Meet our (very first) member-of-the-month, Jesenia!

While this May has brought us great new experiences (reading period, mildly improved weather, this blog), it sadly is also the time when the school year ends and we say our goodbyes. This year, one of our goodbyes is a bit more permanent than the rest, for Jesenia Haynes, our sole senior member*, will be graduating. In honor of this farewell, we’ve chosen Jesenia to be our inaugural Princeton Conservation Society member-of-the-month; her absence will leave our world a little bit darker and a little bit smaller.

Meet Jesenia, an ecology and evolutionary biology (EEB) major from Tampa. She captioned this photo “Dis my new car waddup,” and you should definitely ask her about that. We sat down with her to ask a few questions before saying farewells.

Tell us about how you came to be involved in Princeton Conservation Society (PCS).

I first went to an internship tabling event that PCS was hosting, and learned that the club had been recently started by Noah [Mihan]. I already knew Noah from one of my classes and I wanted to join a club related to the environment anyway, so PCS was great because I knew I’d have a friend in the group. I also really like Conservation Society because it’s open and always accepting to new members year round, and I think it’s really easy to come to meetings and events and be as involved in the club as much as you want to be. With other clubs on campus, and specifically other environmental type clubs, I know they exist and I know that they host events, but I never knew how to actually join the club instead of just showing up to events.

What are the main things you’ve been doing in PCS?

Conservation Society is always hosting so many different types of events, so I really enjoy going to everything from “puppies and petitions” to movie screenings. I never get bored with the club. I’m also the Social Media Chair so I help manage the PCS Facebook page by creating events and posting photos and other club updates.

What are your plans for after graduation? Do they have anything to do with conservation? Has PCS influenced your plans?

Right now I don’t have anything set for the long term, but I’m trying to find a job in Boston and it’d be awesome if it’s related to the environment! In a couple years, I also hope to go to grad school and work in some management type of career related to conservation and sustainability.

This summer, I’m actually going to be a teaching assistant for a summer studies course for gifted middle schoolers for an aquatic biology, conservation, and policy course. I’ve always been interested in the environment and conservation so I can’t really say that the PCS has influenced my interests, but it has showed me that there are other ways to have a career dedicated to the environment that isn’t necessarily research, field work, or environment awareness campaigns. For example we had Carter Roberts, the CEO of the WWF, come to Princeton and speak, and I think that inspired me to try to seek out a leadership-related job in a large environmental organization. Working for the WWF would be super cool!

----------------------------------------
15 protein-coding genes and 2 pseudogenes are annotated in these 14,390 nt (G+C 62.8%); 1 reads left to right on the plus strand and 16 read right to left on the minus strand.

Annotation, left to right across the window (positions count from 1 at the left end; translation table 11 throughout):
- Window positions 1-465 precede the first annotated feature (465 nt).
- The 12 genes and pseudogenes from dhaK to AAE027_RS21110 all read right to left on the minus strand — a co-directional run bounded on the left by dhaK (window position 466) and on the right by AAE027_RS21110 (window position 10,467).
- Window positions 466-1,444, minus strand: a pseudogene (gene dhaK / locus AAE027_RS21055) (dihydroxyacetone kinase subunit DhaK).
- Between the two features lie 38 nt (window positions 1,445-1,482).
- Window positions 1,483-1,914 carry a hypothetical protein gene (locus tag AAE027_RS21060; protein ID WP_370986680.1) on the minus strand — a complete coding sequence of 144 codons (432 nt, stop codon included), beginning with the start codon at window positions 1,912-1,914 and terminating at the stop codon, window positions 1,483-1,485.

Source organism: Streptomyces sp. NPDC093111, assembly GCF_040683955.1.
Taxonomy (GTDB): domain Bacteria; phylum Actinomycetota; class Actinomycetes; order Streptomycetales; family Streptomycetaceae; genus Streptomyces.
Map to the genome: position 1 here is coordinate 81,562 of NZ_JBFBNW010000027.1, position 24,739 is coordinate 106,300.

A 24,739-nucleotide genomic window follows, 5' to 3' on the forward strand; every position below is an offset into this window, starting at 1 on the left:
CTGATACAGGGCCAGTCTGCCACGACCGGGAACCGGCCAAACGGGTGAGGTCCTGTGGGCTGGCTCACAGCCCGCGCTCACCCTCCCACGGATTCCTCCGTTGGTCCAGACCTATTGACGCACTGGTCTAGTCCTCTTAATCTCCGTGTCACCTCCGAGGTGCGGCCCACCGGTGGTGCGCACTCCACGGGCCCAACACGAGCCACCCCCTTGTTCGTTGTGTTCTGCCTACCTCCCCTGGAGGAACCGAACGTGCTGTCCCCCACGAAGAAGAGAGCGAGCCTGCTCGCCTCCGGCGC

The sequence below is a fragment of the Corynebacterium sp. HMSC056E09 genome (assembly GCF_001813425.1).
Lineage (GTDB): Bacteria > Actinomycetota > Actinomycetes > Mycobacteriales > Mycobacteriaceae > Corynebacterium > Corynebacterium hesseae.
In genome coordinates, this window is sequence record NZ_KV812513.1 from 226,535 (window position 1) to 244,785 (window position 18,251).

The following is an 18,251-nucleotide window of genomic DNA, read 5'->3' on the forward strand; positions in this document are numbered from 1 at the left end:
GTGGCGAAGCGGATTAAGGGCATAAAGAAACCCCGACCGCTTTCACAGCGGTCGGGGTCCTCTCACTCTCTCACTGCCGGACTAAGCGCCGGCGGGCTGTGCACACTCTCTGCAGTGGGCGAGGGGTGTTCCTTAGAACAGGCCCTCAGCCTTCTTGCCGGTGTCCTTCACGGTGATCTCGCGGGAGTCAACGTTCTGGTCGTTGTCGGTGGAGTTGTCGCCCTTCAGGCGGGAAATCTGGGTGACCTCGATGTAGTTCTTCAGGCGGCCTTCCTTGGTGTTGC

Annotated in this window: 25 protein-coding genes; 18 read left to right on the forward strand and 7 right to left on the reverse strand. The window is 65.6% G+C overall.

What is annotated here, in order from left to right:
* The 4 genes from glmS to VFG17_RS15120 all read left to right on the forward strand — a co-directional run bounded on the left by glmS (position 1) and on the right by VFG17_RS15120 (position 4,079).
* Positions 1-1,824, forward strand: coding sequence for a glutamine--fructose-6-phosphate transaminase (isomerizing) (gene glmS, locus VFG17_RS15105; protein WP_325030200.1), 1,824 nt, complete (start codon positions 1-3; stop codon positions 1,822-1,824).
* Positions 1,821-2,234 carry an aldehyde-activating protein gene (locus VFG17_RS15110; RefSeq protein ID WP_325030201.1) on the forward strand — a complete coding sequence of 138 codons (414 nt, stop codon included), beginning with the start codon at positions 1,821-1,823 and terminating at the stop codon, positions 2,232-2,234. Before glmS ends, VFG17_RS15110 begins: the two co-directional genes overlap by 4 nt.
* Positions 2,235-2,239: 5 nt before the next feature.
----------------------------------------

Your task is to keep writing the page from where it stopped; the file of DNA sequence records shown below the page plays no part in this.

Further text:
In the little time on campus that you’re not sleeping or doing something PCS-related, what else do you enjoy?

Watching Naruto and eating white cheddar popcorn.

Smartfood or Skinny Pop?

That’s a little personal.

What’s been your wildest PCS moment?

(Laughs.) I don’t think I’ve ever been super “wild” at any PCS event, but last year during the People’s Climate March in Washington, some other students and I ran into Bill Nye and I got a selfie with him so I suppose that was pretty wild.

What’s your favorite form of government?

Anything that gives me Taco Tuesday. What does this have to do with Conservation Society?

Nothing. How do you feel about democracy? Don’t you think sometimes we’d just be better off putting on “totalitarian regime mode” for a bit?

Are you trying to say something about PCS?

Moving on. Who is the Ellen to your Noah?

Noah is the Ellen to my Noah.

 

 

* Sole senior member who actually shows up to stuff

Kayaking on Lake Carnegie!

On May 11, 2018, the Conservation Society and friends left their preparations for final exams and papers to venture out into nature on a kayaking expedition in our very own D&R canal and Lake Carnegie. After dinner conversation with Emeritus Professor Henry Horn, who studies local ecology and conservation, we could not wait to explore one of the few wild places that our township has left, and it did not disappoint! We saw nesting geese, water moccasins, turtles, and cool local plants. We sliced past in the Princeton crew teams in our nimble vessels, basking in the perfect weather and even getting a sunburn here and there.

We would like to thank USG Projects Board for the amazing opportunity to put on this event, and we hope have many more events where we get people out into the nature that we want to conserve. Conservation is not only a national and international endeavor—it starts in our own communities. We must never forget that we are stewards of the natural environment all around us in Princeton.